You can’t separate transportation from innovation. As our department is making decisions about the future of transportation, the idea is to make sure that we’ve codified the principles that are going to guide us. Folks in our department have been working on innovation since the department was created. Some of these things are principles that have been unspoken for a very long time, but I think it’s very important for us to take a step back and take stock about what matters to us most when it comes to innovation. Otherwise, there’s always a risk of innovation being confused with technology. They’re not the same thing. We’re also trying to avoid technology as an end in itself, which is why the very first principle we’ve laid out is that our involvement in innovation is supposed to serve and support public policy priorities.
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Some of the things we care about are: helping people get to where they need to be, making sure that people live in a way that is prosperous on equitable terms, dealing with the climate crisis, and supporting good-paying American jobs. These are things we care about in general, so it follows that these should be some of the priorities that guide our choices when we’re getting involved in the innovation space.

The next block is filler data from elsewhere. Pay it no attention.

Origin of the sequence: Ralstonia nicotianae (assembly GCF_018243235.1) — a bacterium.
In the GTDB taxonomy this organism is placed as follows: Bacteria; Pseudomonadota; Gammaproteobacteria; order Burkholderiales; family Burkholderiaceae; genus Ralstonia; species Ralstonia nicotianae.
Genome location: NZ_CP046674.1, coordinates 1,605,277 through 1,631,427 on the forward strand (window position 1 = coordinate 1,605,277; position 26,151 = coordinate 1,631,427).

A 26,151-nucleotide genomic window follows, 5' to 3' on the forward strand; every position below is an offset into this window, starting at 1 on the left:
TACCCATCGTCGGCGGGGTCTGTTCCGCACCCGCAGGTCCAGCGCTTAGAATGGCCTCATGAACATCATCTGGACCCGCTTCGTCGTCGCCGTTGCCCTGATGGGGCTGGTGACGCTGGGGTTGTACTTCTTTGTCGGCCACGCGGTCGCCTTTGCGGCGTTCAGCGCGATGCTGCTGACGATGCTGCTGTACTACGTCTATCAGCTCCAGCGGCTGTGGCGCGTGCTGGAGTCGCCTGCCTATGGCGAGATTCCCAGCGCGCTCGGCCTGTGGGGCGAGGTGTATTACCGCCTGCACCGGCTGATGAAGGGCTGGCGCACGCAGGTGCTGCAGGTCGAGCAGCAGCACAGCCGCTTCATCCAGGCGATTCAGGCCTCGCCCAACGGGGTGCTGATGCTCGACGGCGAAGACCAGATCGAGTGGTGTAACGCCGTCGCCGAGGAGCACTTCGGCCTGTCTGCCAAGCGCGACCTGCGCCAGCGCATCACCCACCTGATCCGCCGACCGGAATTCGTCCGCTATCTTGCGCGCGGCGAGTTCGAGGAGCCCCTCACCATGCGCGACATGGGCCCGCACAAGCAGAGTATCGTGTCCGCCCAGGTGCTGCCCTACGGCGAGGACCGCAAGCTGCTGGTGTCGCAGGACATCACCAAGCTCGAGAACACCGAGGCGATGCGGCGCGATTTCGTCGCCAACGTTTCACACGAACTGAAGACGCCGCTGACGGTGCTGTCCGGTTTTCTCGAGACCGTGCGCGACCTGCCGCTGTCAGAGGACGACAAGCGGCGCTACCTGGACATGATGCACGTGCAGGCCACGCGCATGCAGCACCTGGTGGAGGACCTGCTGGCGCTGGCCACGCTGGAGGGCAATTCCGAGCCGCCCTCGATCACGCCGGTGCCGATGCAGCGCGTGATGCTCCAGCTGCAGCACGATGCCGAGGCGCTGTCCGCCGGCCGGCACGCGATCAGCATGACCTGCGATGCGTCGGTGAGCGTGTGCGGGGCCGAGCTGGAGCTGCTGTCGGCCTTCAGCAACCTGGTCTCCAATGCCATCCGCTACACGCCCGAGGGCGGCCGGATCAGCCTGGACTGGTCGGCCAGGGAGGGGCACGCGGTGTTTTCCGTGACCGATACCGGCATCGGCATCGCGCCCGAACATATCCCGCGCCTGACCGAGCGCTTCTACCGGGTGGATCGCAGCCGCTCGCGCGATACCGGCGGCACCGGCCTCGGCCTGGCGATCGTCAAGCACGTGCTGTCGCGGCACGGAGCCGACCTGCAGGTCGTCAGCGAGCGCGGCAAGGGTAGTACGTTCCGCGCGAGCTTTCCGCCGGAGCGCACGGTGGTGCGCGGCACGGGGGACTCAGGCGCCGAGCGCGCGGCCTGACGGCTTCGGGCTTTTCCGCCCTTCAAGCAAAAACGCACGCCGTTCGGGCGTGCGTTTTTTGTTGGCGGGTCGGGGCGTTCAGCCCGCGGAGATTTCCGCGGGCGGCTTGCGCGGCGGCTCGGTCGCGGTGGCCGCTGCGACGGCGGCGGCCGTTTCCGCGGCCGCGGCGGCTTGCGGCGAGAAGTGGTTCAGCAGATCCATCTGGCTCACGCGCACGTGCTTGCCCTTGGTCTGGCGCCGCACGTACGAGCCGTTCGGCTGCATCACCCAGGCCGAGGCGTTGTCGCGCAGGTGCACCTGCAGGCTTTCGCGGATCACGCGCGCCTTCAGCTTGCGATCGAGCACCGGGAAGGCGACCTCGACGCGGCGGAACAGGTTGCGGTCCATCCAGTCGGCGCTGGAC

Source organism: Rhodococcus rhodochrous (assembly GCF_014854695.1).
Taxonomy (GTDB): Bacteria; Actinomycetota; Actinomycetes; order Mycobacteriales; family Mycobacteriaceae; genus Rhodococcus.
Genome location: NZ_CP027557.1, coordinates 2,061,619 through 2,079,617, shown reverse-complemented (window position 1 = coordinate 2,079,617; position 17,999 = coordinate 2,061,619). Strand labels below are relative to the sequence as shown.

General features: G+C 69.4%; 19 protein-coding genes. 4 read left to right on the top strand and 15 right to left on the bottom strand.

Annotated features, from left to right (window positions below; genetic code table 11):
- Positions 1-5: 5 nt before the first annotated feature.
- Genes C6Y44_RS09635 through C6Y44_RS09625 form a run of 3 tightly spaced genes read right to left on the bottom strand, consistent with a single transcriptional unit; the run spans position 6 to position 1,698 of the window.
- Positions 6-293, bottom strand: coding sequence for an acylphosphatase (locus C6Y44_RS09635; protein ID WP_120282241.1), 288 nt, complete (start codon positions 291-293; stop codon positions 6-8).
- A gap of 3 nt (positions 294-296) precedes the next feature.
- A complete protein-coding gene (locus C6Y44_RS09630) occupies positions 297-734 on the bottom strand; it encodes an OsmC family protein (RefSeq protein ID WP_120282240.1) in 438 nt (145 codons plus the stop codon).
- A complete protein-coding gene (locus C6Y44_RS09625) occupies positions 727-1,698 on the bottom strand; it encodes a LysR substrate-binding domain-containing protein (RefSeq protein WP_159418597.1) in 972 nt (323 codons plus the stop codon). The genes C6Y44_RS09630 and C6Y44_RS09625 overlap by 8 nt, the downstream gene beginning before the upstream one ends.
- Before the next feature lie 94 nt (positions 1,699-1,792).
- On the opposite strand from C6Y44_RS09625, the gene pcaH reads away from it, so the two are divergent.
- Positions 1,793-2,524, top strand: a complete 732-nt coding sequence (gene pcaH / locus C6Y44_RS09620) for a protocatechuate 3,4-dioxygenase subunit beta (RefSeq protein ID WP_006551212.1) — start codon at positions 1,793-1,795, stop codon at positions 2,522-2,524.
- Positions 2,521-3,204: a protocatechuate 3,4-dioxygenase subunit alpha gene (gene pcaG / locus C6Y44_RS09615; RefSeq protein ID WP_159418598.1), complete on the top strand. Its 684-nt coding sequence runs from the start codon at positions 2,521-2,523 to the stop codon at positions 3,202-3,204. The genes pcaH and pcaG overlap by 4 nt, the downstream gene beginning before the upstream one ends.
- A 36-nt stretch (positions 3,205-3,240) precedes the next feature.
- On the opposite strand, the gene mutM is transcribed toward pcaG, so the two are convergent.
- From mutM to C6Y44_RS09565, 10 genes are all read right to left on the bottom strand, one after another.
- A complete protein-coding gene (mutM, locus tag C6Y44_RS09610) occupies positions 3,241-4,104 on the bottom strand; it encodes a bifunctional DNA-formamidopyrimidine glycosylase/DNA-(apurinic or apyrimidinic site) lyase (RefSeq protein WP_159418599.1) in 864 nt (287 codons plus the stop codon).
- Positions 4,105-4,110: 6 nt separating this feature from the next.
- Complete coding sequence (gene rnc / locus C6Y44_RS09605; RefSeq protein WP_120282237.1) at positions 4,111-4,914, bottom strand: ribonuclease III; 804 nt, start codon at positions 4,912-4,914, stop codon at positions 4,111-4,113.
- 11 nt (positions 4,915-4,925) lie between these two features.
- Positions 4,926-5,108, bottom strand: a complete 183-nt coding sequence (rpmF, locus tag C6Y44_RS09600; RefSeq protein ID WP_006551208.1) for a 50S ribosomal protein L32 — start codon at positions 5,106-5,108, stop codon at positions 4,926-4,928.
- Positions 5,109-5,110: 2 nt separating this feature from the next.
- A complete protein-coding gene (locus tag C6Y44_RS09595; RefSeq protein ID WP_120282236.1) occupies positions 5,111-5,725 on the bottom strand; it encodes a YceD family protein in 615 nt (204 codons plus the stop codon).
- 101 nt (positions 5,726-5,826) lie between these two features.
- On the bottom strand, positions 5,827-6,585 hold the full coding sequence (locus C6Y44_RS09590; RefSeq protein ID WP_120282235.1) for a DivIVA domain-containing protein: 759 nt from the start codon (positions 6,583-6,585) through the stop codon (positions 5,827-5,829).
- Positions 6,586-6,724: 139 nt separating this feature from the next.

Competitiveness for America in the 21st century is another important one for us. We are at a crossroads in terms of American leadership. A lot of times, competitiveness is talked about in geopolitical terms, but it’s just as true in terms of transportation, technology, and innovation.
Our support for workers is another priority: ensuring that this is not about technology that comes at the expense of workers, but rather empowering workers. How can we make workers more effective, more successful, and even more productive in ways that benefit the economy as a whole?